Title: Dei et Viri (1/3)
Words: 1,480 (of 9,671)
Pairing/Charecter(s): Ancient!John, Rodney, Radek Zelenka; John/Rodney
Warnings/Spoliers: part one of #12 in the Ancient!John 'verse; takes place during "Trinity"
Disclaimer: All characters, situations, quotes et al are properties of their respective owners and I am merely using them under Title 17 of the US Code, § 107, aka the Fair Use Doctrine, without intents to infringe upon or defame anyone's legal rights.
Summary: Some things should stay lost.
Notes: I gave up on my attempt at writing a "Duet" story, because I wasn't liking it at all. So I moved on to my "Trinity" story, only it's kicking me a thousand ways to Sunday and, if I don't post what I already have, I'll delete it all and hide in a small corner until I think I can write anything better. Which, considering this is turning out exactly as I wanted (so far), probably won't happen. It'll probably also only end up being 2, maybe 3, parts. And encouragements would be welcome. RL has been kicking me the past week. Oh, and Dei et Viri translates to Gods and Men.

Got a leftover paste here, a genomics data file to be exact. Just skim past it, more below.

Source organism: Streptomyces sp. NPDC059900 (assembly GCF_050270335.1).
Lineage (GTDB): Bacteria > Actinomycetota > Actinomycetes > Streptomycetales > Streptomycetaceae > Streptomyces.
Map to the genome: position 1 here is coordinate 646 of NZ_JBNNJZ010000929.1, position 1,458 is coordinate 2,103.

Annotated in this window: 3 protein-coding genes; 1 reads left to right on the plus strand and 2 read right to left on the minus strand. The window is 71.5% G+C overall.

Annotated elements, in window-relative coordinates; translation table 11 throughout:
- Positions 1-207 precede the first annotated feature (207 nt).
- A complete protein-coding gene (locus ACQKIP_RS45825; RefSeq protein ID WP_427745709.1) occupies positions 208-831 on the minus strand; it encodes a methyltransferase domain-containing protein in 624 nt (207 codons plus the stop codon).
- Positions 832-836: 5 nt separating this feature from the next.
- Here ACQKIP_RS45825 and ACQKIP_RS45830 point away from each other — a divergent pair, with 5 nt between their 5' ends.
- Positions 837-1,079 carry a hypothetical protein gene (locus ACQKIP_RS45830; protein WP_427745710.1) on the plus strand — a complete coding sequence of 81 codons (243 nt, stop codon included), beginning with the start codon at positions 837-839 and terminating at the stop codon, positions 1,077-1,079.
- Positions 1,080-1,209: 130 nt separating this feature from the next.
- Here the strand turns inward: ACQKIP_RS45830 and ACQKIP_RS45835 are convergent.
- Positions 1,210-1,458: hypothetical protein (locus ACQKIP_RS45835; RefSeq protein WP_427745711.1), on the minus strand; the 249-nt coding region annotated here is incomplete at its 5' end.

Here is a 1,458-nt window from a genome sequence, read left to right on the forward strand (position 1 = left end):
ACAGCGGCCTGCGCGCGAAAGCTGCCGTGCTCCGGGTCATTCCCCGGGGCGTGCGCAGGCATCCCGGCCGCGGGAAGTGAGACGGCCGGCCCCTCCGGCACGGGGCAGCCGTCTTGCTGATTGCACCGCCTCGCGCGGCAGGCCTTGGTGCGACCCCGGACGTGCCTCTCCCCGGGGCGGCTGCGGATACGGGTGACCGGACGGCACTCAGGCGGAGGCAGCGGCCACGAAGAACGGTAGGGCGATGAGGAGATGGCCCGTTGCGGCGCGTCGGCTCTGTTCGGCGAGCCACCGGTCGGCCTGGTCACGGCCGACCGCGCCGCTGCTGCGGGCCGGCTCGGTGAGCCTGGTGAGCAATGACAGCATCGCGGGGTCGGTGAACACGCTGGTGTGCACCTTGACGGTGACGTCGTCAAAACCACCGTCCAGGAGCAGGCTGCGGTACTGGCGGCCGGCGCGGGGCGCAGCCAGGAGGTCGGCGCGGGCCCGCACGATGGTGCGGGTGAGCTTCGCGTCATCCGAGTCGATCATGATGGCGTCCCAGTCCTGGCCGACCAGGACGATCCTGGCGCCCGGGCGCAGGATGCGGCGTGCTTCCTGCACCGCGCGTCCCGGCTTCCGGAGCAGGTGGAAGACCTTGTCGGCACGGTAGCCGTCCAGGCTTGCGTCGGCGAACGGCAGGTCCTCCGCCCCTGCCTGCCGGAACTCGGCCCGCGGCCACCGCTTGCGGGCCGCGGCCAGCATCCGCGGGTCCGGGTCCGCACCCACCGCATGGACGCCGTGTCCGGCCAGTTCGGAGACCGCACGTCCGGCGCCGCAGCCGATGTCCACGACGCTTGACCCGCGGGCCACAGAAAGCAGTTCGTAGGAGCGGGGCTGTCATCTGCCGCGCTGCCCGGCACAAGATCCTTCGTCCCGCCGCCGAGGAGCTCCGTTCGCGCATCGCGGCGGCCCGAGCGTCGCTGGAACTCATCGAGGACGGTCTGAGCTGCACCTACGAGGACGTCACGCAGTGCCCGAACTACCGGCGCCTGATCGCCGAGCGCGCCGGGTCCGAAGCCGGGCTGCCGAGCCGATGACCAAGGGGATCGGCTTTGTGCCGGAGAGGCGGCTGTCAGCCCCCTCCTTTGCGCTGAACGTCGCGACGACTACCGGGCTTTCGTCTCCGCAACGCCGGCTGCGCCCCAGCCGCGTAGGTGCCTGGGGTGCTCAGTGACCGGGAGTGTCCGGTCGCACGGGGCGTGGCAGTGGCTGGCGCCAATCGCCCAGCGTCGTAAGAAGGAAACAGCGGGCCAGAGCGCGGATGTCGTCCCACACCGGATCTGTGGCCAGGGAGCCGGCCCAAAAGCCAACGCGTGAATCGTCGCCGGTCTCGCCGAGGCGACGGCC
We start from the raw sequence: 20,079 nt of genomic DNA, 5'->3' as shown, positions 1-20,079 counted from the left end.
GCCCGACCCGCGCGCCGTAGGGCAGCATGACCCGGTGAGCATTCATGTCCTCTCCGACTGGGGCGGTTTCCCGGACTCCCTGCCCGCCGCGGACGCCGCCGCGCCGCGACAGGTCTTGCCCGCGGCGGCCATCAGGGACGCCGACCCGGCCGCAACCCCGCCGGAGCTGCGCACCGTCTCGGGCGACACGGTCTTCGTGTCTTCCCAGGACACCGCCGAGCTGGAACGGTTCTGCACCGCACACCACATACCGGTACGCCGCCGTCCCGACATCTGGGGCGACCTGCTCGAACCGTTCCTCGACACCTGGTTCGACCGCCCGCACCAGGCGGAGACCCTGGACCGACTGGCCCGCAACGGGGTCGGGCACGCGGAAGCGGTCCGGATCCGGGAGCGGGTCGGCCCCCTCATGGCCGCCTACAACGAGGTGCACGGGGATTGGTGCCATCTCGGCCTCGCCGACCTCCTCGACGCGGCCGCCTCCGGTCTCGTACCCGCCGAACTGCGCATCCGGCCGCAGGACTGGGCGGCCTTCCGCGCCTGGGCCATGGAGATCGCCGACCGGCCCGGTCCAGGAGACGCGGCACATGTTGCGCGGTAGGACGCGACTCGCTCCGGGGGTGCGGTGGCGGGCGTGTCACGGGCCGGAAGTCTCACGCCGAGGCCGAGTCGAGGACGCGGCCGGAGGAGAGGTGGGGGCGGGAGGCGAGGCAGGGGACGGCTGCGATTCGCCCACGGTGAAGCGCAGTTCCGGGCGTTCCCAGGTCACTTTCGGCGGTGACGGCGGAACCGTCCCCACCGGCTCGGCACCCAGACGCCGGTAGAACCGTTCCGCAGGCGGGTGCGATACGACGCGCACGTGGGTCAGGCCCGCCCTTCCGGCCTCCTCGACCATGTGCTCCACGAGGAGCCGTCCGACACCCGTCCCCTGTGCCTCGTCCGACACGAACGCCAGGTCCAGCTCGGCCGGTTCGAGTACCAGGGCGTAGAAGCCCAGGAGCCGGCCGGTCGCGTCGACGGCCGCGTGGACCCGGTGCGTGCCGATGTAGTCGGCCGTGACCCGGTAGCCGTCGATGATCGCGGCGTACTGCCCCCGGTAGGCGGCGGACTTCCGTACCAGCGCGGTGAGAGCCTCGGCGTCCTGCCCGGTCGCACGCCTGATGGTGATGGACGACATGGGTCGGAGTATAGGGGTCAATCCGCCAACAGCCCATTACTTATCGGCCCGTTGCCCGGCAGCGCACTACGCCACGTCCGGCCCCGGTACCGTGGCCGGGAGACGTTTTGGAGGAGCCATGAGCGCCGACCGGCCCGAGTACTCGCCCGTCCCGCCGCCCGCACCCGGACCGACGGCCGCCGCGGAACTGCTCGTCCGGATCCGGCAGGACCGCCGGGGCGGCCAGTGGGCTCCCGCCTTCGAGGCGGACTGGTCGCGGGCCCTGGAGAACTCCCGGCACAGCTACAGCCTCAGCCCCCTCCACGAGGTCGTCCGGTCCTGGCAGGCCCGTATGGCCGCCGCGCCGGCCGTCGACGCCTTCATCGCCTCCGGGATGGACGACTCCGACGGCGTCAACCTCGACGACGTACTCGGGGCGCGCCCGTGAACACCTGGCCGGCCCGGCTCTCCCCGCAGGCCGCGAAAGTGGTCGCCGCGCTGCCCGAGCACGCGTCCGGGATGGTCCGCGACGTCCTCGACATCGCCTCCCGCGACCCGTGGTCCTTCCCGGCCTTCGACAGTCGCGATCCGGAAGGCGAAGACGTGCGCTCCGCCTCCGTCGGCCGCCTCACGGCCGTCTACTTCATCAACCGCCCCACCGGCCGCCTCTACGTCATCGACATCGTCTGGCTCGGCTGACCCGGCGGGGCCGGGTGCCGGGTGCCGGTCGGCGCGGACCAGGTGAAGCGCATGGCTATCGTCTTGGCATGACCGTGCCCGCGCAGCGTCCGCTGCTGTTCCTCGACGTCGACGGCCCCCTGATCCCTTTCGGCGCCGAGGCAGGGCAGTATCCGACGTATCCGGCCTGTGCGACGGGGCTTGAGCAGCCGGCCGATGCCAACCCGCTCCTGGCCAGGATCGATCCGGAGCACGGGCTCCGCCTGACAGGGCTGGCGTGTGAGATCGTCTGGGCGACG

[Retro Beta'd by sspaci1701
Dei et Viri
An Ancient!John Story
"See that? See? See the way he lights up at the mention of weapons systems? It's like Doctor Vogel at the mention of pastries. I swear, I think half of his thing with Atlantis is because she's got the biggest and the baddest weapons systems this side of forever," Rodney points out laughingly to Zelenka, who's working with almost equally manic excitement at the console next to them.
Iohannes can only roll his eyes at this. "Atlantis and I don't have a thing, Rodney."
This, of course, causes Rodney to snort as derisively as he can manage while practically high on the excitement of finding a mostly intact Alteran research base. Which is to say, not very. But he still easily manages to sound condescending when he says, "Oh, please. If you were any more involved you'd have been covered in more than blood when I found you in the control chair."